Increased volatility, higher crude oil prices and the arrival of new financial participants in the crude oil market during the last decade have raised the question of whether financial players have an impact on commodity prices and price volatility. Unfortunately, limited publicly available data in both physical and financial markets makes it very hard to provide a definitive answer. Understanding the linkages between physical and financial markets on price formation requires more complete information on both than is currently available. Traders in derivatives markets rely on signals from current and expected physical fundamentals , but these signals can be distorted by imperfect or delayed information flows Therefore, it is crucial to have more timely and reliable information from physical markets in order to address the observed volatility as well as to determine the influence of different market participants on prices.CFTC data and classifications
Data limitations are not restricted to physical oil markets. Energy derivatives markets are also partially opaque. The best available data comes from the US Commodity Futures Trading Commission’s (CFTC) Commitments of Traders Report, which break down each Tuesday’s positions held in the aggregate by “large traders” (those whose positions are above a certain threshold). Those data are published every Friday as part of the CFTC’s Commitments of Traders (COT) or Disaggregated Commitments of Traders (DCOT) reports. Both publications separate reportable large traders into “Commercials” and “Non-commercials”.
DCOT reports further disaggregate commercials and non-commercials into two groups: producers and swap dealers for commercials, and managed money traders and other reportables for non-commercials. A trader's positions in a given commodity are classified as commercial if the trader uses futures and option contracts in that particular commodity for hedging, as defined in CFTC regulations. To ensure accurate and consistent classifications, the CFTC may reclassify a trader based on additional information about the trader’s use of the markets. “Non-commercials” comprise many types of mostly financial traders, such as hedge funds, mutual funds, floor brokers, etc.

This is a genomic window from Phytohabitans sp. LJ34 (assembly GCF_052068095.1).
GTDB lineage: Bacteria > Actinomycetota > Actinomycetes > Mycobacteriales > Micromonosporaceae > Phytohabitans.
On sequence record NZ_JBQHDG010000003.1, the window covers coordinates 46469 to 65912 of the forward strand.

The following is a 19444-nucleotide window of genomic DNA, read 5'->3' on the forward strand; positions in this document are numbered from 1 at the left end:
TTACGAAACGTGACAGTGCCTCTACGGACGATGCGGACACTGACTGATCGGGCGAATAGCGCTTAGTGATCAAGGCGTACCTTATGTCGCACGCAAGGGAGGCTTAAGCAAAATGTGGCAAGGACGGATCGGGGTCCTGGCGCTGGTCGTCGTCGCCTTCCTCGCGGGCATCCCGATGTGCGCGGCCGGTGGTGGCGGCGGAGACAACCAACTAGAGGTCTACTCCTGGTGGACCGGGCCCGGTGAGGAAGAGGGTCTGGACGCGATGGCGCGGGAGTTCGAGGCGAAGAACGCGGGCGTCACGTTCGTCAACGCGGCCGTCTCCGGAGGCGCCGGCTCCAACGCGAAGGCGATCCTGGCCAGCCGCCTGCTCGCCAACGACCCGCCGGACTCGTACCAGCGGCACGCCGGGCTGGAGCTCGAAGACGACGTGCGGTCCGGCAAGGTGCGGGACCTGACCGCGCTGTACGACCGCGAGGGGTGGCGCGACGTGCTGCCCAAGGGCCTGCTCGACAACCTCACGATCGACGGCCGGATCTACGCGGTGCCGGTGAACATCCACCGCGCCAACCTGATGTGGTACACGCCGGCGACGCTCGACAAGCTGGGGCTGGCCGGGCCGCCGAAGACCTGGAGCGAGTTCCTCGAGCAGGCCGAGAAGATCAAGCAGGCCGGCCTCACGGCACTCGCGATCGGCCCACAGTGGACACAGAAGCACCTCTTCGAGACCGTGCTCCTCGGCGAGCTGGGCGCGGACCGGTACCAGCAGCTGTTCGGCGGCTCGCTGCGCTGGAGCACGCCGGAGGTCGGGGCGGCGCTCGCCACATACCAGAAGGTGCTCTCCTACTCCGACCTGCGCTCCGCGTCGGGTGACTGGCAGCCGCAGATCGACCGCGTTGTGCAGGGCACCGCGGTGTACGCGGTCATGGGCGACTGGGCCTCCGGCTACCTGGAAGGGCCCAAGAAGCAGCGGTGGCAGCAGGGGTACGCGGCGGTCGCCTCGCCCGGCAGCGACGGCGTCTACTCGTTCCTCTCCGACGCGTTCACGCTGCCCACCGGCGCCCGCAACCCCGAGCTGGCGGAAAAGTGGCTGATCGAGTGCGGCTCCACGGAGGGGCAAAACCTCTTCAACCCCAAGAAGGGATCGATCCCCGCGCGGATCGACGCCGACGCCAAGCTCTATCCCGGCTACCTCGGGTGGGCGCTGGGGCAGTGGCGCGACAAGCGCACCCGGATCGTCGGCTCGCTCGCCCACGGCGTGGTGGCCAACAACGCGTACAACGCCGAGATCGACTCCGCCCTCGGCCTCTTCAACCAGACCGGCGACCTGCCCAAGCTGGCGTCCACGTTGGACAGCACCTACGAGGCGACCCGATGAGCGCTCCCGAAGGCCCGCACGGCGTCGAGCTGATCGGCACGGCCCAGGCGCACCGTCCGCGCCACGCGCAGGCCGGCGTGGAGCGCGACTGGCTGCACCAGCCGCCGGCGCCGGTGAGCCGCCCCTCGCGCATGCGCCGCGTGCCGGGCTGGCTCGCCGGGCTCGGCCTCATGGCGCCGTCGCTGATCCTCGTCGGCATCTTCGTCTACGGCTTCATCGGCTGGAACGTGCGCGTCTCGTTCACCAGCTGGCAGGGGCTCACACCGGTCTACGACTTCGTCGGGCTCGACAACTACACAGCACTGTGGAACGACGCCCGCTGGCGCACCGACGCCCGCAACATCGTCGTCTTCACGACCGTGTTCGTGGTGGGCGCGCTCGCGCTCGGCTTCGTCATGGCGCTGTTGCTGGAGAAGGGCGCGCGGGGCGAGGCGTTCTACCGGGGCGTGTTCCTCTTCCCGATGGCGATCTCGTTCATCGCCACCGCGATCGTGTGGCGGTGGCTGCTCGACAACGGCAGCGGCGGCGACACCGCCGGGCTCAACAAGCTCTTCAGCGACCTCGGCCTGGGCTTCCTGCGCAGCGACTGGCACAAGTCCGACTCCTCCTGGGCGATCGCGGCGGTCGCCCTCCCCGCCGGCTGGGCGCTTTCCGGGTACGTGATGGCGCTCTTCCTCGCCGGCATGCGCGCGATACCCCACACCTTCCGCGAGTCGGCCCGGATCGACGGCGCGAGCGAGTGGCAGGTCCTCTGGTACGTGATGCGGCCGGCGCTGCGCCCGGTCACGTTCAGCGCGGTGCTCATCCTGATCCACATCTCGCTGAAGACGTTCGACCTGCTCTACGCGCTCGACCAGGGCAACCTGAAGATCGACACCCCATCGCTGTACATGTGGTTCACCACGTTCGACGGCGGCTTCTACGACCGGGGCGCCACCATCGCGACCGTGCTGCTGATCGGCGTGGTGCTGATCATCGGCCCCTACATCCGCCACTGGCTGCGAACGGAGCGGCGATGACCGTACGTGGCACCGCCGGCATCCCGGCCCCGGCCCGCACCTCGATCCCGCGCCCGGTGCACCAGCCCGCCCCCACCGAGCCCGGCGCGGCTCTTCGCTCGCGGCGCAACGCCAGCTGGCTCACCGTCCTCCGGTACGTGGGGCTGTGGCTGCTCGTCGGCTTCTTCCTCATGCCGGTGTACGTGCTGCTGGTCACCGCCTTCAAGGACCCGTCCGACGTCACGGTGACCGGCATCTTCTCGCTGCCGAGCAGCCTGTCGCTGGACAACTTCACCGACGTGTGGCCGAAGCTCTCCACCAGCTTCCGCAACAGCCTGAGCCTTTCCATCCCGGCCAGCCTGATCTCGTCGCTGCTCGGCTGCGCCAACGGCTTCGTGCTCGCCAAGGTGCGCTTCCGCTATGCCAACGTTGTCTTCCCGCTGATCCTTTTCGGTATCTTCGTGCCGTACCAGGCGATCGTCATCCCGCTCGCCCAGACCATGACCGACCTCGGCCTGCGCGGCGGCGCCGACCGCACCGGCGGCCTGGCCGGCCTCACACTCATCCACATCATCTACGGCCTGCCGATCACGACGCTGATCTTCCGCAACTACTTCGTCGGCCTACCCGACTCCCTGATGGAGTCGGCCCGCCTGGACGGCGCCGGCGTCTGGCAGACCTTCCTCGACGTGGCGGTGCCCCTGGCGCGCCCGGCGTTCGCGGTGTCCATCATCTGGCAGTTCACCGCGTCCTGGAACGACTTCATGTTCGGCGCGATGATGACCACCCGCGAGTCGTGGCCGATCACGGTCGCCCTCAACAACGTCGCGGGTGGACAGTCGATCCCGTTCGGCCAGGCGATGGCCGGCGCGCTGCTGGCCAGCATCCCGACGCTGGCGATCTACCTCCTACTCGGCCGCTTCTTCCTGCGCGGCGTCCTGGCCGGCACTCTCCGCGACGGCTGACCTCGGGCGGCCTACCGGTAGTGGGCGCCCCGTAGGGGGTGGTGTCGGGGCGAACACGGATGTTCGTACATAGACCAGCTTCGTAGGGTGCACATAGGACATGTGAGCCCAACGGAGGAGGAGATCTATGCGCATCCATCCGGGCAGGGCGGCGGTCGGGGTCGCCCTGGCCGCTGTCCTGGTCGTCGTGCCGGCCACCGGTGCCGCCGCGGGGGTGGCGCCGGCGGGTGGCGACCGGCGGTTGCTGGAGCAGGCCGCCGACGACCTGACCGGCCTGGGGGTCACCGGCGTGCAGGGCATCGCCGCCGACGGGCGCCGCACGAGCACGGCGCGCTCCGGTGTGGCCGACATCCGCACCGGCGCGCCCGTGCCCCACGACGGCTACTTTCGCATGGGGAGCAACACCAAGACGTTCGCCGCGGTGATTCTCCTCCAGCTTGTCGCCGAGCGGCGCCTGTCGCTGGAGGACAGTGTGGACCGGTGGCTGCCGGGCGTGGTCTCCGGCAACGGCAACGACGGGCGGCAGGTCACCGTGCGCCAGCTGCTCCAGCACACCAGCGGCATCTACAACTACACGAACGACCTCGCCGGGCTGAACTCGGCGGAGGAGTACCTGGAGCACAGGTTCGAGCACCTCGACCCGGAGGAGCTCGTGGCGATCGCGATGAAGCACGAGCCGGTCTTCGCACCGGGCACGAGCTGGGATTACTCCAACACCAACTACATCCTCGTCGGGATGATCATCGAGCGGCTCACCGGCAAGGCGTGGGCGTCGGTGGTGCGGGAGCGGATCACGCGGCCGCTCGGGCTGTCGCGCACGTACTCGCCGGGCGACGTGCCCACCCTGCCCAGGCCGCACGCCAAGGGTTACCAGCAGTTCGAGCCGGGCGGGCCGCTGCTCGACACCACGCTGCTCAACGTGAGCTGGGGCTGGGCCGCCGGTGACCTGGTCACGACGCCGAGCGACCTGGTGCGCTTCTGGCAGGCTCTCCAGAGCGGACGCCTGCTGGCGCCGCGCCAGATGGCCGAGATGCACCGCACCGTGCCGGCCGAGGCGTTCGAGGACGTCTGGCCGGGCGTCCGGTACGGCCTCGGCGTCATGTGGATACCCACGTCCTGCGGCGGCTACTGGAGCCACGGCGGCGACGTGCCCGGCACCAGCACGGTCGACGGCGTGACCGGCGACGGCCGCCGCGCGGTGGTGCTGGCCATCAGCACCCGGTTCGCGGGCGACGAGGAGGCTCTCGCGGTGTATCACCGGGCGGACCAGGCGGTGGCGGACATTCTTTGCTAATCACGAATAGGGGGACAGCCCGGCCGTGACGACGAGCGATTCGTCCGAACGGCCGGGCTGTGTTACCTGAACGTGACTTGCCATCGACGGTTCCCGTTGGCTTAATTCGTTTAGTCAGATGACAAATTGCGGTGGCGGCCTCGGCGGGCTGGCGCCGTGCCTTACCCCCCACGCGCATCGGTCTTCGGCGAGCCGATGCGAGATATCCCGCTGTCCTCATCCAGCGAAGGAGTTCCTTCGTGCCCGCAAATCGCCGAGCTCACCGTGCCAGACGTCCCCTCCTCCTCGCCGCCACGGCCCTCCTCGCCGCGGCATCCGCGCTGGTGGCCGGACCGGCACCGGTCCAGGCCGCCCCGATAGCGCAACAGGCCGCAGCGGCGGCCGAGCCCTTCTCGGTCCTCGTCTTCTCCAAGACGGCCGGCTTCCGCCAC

Still, the CFTC’s reports are not perfect. For example, non-commercial traders are typically viewed as speculators. On this basis, some observers argue that commercial swap dealers, who use futures markets to hedge over-the-counter positions with financial traders, should also be considered as speculators, since they lack direct exposure to the underlying commodity. In fact, swap dealers commonly take positions for commodity index funds that view commodities as a distinct asset class, raising concerns that these funds could convey herding behaviour from unsophisticated traders into futures markets. Insofar as the client base of swap dealers also includes traditional hedgers, however, the issue is not clear.
Differentiating hedgers and speculators
Furthermore, the distinction between hedging and speculation in futures markets is less clear than it may appear. Traditionally, traders with physical commodity exposure have been called hedgers, while those without a physical position to offset have been called speculators. In practice, however, commercial traders may “take a view” on the price of a commodity or may not hedge in the futures market despite having an exposure to the commodity, positions that could be considered speculative.
Traditional speculators can be differentiated based upon the time horizons during which they operate. Scalpers, or market makers, operate at the shortest time horizon – sometimes trading within a single second. These traders “make markets” by standing ready to buy or sell at a moment’s notice. The goal of a market maker is to buy contracts at a slightly lower price than the current market price and sell them at a slightly higher price, perhaps at only a fraction of a cent, to profit on each contract. Skilled market makers can make a profit by trading hundreds or even thousands of contracts a day. Market makers provide immediacy to the market. Without a market maker, a market participant would have to wait until the arrival of a counterparty with an opposite trading interest.
Other types of speculators take longer-term positions based on their view of where prices may be headed. “Day traders” establish positions based on their views of where prices might be moving within minutes or hours, while “trend followers” take positions based on price expectations over a period of days, weeks or months. These speculators can also provide liquidity to hedgers in futures markets. Through their efforts to gather information on underlying commodities, the activity of these traders serves to bring information to the markets and aid in price discovery.